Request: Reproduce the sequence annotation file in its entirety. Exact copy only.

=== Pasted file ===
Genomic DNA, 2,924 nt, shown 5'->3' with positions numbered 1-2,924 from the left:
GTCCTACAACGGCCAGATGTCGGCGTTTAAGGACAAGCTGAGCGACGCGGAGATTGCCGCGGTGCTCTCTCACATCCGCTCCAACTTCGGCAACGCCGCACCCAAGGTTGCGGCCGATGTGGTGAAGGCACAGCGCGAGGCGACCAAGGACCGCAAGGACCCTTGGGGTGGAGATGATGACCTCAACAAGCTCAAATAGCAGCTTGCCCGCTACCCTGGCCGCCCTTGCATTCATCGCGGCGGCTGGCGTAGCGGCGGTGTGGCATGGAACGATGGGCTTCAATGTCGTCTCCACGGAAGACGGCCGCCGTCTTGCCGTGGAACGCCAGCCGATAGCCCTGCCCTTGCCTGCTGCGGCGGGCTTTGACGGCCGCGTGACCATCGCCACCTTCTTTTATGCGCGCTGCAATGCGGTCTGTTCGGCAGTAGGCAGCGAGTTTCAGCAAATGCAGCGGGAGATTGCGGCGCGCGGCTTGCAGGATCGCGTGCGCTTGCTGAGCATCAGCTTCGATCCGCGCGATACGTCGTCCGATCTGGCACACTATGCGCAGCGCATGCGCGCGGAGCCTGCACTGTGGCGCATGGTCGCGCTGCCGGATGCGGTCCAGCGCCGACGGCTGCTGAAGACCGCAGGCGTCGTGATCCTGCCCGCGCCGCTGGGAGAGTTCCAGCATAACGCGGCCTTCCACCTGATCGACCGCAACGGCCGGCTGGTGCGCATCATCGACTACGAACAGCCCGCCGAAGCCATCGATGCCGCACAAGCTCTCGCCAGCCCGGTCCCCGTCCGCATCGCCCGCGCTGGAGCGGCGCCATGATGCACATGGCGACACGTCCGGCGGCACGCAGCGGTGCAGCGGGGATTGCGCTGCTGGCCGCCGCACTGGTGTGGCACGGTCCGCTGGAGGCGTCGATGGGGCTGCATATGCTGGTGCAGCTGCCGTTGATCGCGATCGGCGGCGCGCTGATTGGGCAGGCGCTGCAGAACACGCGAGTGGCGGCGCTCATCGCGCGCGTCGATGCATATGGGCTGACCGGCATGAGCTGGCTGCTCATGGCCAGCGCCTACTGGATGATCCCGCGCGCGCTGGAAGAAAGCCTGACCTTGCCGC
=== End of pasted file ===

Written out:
Genomic DNA, 2,924 nt, shown 5'->3' with positions numbered 1-2,924 from the left:
GTCCTACAACGGCCAGATGTCGGCGTTTAAGGACAAGCTGAGCGACGCGGAGATTGCCGCGGTGCTCTCTCACATCCGCTCCAACTTCGGCAACGCCGCACCCAAGGTTGCGGCCGATGTGGTGAAGGCACAGCGCGAGGCGACCAAGGACCGCAAGGACCCTTGGGGTGGAGATGATGACCTCAACAAGCTCAAATAGCAGCTTGCCCGCTACCCTGGCCGCCCTTGCATTCATCGCGGCGGCTGGCGTAGCGGCGGTGTGGCATGGAACGATGGGCTTCAATGTCGTCTCCACGGAAGACGGCCGCCGTCTTGCCGTGGAACGCCAGCCGATAGCCCTGCCCTTGCCTGCTGCGGCGGGCTTTGACGGCCGCGTGACCATCGCCACCTTCTTTTATGCGCGCTGCAATGCGGTCTGTTCGGCAGTAGGCAGCGAGTTTCAGCAAATGCAGCGGGAGATTGCGGCGCGCGGCTTGCAGGATCGCGTGCGCTTGCTGAGCATCAGCTTCGATCCGCGCGATACGTCGTCCGATCTGGCACACTATGCGCAGCGCATGCGCGCGGAGCCTGCACTGTGGCGCATGGTCGCGCTGCCGGATGCGGTCCAGCGCCGACGGCTGCTGAAGACCGCAGGCGTCGTGATCCTGCCCGCGCCGCTGGGAGAGTTCCAGCATAACGCGGCCTTCCACCTGATCGACCGCAACGGCCGGCTGGTGCGCATCATCGACTACGAACAGCCCGCCGAAGCCATCGATGCCGCACAAGCTCTCGCCAGCCCGGTCCCCGTCCGCATCGCCCGCGCTGGAGCGGCGCCATGATGCACATGGCGACACGTCCGGCGGCACGCAGCGGTGCAGCGGGGATTGCGCTGCTGGCCGCCGCACTGGTGTGGCACGGTCCGCTGGAGGCGTCGATGGGGCTGCATATGCTGGTGCAGCTGCCGTTGATCGCGATCGGCGGCGCGCTGATTGGGCAGGCGCTGCAGAACACGCGAGTGGCGGCGCTCATCGCGCGCGTCGATGCATATGGGCTGACCGGCATGAGCTGGCTGCTCATGGCCAGCGCCTACTGGATGATCCCGCGCGCGCTGGAAGAAAGCCTGACCTTGCCGC